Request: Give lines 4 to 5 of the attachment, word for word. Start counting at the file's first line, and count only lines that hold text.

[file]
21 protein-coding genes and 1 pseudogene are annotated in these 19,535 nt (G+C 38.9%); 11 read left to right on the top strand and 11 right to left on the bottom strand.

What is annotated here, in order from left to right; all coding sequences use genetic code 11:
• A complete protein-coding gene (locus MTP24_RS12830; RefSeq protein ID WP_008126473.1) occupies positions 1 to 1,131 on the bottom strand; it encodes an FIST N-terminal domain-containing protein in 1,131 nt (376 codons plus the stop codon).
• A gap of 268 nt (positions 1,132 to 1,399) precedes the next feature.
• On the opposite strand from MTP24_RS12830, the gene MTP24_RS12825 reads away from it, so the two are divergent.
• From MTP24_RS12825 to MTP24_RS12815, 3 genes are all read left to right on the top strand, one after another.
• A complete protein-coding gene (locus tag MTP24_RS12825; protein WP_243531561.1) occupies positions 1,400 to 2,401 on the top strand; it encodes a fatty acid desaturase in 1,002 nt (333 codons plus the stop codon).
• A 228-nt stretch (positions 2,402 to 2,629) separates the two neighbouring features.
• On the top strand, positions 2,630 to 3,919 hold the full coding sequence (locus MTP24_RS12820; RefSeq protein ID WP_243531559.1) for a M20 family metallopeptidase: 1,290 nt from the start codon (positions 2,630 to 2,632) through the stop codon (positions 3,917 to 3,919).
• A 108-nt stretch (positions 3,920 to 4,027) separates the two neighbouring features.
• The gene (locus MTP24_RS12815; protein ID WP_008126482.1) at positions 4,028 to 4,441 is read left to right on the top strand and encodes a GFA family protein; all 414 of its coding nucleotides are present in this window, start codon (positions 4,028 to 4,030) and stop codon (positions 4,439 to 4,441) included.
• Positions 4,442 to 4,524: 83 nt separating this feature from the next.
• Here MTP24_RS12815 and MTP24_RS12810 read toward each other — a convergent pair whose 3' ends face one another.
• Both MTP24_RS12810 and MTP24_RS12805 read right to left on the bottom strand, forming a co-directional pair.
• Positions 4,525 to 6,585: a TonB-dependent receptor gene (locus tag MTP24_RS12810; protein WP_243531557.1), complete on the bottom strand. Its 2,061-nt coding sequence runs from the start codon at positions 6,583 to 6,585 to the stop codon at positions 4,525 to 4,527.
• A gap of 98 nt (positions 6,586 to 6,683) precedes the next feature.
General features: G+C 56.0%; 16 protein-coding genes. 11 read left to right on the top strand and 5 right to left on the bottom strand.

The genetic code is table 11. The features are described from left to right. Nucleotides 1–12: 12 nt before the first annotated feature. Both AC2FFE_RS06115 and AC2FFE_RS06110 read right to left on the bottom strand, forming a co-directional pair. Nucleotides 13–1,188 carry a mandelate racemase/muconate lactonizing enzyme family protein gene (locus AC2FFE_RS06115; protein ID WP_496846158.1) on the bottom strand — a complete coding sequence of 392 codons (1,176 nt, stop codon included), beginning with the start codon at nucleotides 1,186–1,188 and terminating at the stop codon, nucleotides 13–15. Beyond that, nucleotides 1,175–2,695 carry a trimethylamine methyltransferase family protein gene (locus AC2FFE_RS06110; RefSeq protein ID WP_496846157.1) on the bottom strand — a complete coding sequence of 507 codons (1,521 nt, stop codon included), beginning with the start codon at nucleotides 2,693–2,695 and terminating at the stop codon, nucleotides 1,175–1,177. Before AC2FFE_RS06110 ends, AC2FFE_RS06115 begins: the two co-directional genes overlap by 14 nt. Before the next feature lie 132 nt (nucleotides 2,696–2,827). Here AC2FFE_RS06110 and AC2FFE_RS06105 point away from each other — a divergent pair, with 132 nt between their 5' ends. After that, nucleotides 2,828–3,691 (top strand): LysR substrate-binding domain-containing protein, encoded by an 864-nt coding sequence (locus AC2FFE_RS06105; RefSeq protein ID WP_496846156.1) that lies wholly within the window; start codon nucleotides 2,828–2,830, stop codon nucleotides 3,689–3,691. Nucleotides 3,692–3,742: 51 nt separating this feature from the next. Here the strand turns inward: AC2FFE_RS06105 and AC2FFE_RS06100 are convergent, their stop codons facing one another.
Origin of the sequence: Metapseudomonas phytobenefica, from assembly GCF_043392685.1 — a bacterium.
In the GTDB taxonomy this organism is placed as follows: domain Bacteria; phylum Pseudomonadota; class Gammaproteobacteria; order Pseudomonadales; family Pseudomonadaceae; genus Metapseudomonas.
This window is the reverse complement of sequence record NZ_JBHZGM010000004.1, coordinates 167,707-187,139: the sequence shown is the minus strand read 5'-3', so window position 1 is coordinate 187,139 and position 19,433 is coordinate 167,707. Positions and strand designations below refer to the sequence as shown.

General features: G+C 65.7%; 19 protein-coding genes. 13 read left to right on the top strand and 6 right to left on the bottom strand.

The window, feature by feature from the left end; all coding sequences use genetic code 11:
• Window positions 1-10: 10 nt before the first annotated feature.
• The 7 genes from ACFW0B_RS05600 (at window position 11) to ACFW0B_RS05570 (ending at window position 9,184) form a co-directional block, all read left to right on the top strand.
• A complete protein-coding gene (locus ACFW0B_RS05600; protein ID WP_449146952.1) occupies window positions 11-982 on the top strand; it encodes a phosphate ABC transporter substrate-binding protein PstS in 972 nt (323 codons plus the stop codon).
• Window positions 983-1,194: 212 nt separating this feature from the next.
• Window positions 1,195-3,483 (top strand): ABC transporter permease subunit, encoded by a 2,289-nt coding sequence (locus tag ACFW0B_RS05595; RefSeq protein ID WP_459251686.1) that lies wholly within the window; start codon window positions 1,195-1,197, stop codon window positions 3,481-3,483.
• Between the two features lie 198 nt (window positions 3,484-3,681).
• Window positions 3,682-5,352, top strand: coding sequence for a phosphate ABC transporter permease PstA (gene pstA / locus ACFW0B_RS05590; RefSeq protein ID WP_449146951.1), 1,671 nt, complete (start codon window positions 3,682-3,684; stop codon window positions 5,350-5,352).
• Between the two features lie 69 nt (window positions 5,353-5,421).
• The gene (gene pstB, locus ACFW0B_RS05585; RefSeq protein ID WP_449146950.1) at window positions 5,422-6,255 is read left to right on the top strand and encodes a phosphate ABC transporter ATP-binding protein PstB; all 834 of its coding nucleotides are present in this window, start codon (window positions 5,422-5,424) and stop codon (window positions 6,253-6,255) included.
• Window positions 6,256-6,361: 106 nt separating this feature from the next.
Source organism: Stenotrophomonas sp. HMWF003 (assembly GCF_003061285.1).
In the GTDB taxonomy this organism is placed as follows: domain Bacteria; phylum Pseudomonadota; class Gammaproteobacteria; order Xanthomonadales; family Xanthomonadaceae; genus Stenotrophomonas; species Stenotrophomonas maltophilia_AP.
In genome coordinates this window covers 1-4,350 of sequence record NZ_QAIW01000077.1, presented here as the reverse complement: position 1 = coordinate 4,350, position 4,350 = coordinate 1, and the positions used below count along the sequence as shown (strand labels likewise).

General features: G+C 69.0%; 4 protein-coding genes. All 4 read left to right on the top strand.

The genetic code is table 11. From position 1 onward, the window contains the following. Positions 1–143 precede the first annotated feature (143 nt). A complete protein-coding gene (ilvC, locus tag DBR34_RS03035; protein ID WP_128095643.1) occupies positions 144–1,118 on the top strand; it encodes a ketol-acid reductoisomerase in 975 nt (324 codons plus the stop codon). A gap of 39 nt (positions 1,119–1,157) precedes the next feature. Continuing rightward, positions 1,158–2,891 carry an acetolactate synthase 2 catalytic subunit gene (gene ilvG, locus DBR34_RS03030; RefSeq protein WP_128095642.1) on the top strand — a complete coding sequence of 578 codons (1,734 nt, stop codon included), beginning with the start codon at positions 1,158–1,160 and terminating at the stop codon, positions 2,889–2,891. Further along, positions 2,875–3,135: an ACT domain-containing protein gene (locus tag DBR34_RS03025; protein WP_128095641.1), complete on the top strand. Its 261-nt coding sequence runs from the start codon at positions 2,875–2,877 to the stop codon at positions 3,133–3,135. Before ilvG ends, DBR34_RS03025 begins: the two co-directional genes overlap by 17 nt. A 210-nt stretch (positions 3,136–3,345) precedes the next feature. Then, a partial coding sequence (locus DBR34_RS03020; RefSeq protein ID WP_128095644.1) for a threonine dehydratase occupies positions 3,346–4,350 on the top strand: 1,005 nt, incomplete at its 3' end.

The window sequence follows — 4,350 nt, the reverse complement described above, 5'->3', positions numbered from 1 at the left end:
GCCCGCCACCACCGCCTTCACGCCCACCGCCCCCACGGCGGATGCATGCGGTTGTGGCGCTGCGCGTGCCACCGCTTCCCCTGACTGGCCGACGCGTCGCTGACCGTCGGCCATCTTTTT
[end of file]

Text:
• A gap of 268 nt (positions 1,132 to 1,399) precedes the next feature.
• On the opposite strand from MTP24_RS12830, the gene MTP24_RS12825 reads away from it, so the two are divergent.